I haven’t worked outside the home since 1992! I have CMP, bulging discs and degenerative disc disease. I live with chronic pain, weakness, fatigue, numbness and mental fog. My hubby and I worked out a life that fit us. I shop, cook and take care of the kids schooling, paperwork for their medical care, their social life, our social life and more. He, works for a wage, services the car, pumps the gas, cuts the grass, fixes leaky pipes and deals with the cable company. Put aside the mechanics of life and there is more. He is the first to take my hand when I walk. He is the one who sees if I am upset, sad or in pain. He gives hugs, he makes it ok on days I can’t get out of my chair to cook. He pushes me to listen to music or watch a favorite movie to take me away from the pain. He reads me, he gets me, I get him. We can summon each other to hand out a napkin at dinner with a hand gesture lol. Drives the kids nuts that we talk without words. Thirty-two years together!

What the hell am I going to do if he leaves me? ¬†How will I take the pain out of his leaving from his shoulders? I don’t want him feeling guilt for leaving me. Yet I am in a panic over his leaving.

He will lose his job, hence our medical insurance, income. We owe on the house. I can’t lose the house. I can live anywhere but I am raising grandkids, still in school who need the stability. I can’t cut the grass with a push mower! If a pipe breaks I know how to fix it, but I am physically unable to do so anymore. Hell, my car is twenty years old, if it dies, I can’t buy a new one without his income. I can’t take kids to band practice, they may have to give up band and I won’t be able to pay for uniforms etc.

In full flop sweat here, when I should be focusing on how to be there for my mate. I will be there for him. I guess I can panic all I want, but I will be damned if any of this will taint the time he has left. I will deal with it later. Just another rant from someone dealing with the monster that is ALS.

 

 

ALS – Arrival

Posted: September 5, 2015 in ALS, Lou Gherig, Support, Uncategorized
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What a great day. We sat in the yard, drank our morning drinks, fed the dogs, watched the birds at the feeders and enjoyed each other’s company. Fast forward a few hours and you will find my husband, home after a visit with his doctor. My mate and best friend of thirty-two years telling me the doctor said he thinks his has ALS.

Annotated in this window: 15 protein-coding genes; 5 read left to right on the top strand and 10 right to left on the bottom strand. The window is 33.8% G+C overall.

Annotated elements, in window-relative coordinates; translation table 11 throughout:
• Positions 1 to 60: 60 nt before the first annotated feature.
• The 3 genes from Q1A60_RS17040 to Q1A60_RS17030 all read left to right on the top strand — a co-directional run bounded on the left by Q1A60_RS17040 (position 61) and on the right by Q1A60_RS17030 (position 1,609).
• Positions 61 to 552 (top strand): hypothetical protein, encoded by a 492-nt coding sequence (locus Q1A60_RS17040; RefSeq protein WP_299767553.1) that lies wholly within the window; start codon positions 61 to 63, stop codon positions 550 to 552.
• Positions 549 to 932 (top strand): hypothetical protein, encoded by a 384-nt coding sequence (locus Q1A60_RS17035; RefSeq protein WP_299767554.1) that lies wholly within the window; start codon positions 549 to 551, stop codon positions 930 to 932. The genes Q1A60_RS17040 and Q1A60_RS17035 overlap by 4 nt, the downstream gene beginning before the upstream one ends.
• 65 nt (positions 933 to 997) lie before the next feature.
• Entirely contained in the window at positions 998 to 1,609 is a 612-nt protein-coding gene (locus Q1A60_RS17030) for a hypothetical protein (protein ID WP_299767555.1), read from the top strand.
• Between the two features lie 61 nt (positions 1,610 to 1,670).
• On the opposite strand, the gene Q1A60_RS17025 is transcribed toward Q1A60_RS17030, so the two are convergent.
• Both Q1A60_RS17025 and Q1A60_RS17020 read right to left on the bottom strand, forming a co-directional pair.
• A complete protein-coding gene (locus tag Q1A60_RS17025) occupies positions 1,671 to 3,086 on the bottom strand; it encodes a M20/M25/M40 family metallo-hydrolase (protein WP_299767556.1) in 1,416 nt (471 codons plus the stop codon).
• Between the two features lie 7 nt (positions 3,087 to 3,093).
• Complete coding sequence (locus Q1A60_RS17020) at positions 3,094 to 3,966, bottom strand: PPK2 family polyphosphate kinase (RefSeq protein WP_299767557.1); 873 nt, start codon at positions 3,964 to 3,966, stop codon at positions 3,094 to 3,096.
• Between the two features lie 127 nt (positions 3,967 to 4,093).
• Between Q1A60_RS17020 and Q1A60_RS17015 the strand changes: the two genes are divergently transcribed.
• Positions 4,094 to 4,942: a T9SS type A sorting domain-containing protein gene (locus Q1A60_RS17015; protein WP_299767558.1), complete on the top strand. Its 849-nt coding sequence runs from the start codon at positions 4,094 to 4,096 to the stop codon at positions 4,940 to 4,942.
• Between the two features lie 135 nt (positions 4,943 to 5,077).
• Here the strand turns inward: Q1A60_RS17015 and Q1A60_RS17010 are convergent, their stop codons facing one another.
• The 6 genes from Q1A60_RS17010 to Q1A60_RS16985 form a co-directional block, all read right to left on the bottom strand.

Not a shock mind you, as this is what took his mother, and we sort of waited, and feared this day for the past twenty years. But a shock non the less. The signs were there. He choked when he drank or ate. His throat refused liquid or food from time to time. He went for tests, they told him he had too much stomach acid and that was eroding his throat. We took that diagnosis, clung to it and gave him a pill to help.

A month or so later a co-worker took him to the ER because he was slurring his words so bad they feared he was having a stroke. Cue the endless rounds of medical tests and doctor bills. He still works, he feels great. But he is no longer willing to eat in public because it is embarrassed when his throat won’t accept liquid and it rolls down his chin, or he chokes when trying to swallow solid food.

His upper arms twitch and tremble and he can’t sleep for more than a few hours at a time.

The vital man, who spoils me, pumps my gas, pays the bills, wakes me with a drink and tells me how smart I am daily is struggling. It is wrong. He is a good man who works any hours needed, covers for co-workers, drives the kids to appointments and practices and refuses to let me carry groceries is failing. I read a study once where most married couple only communicate, personally and face to face fifteen minutes a day. We shattered that study! We spend hours together with our animals, talking or just sitting together listening to music. We make plans, design new gardens, gifts for the kids or talk about politics. Now he struggles to speak clearly and I must make him repeat himself often. It sucks.

This is a man who backs me all the way. He is there for all my kids in any way possible. He loses sleep to drive them places, attends marching band events, takes our boy to air shows and funds them in any way that will secure their future. He has given the kids gifts of time, money and caring that they may never appreciate. But he did it.

Now, I am faced with losing this man, our whole family is faced with losing him. What will we do? Why are human trials for ALS treatments taking so long to pass the FDA? I am angry, scared, stressed, sad. I am all over the place emotionally. I find myself worrying about how to pay for the house. What will I do when I lose health insurance. Then I am mad at myself for worrying about finances when he can no longer work.

This is living with ALS. It is ugly, it is relentless, it strangles whole families. It forces you to think about living wills, DNR documents and property wills. All things you do NOT want to think about when dealing with a sick spouse. My soul mate it fifty-six years old. One neurologist sent him for more tests, he tossed us a small kernel of hope, saying he was looking for something else.I grabbed that kernel and held on to it like it was life itself. Deep down inside, I feel that is just that, hope. Waiting for the good doc to have time in his busy schedule to tell us results. God forbid he tells us ASAP or via telephone. We have to wait two weeks. Do they know what this wait does to families?

I am just writing this all down as a way to cope with it, get it out. How do you prepare for the possibility of living without your soul mate for thirty or more years?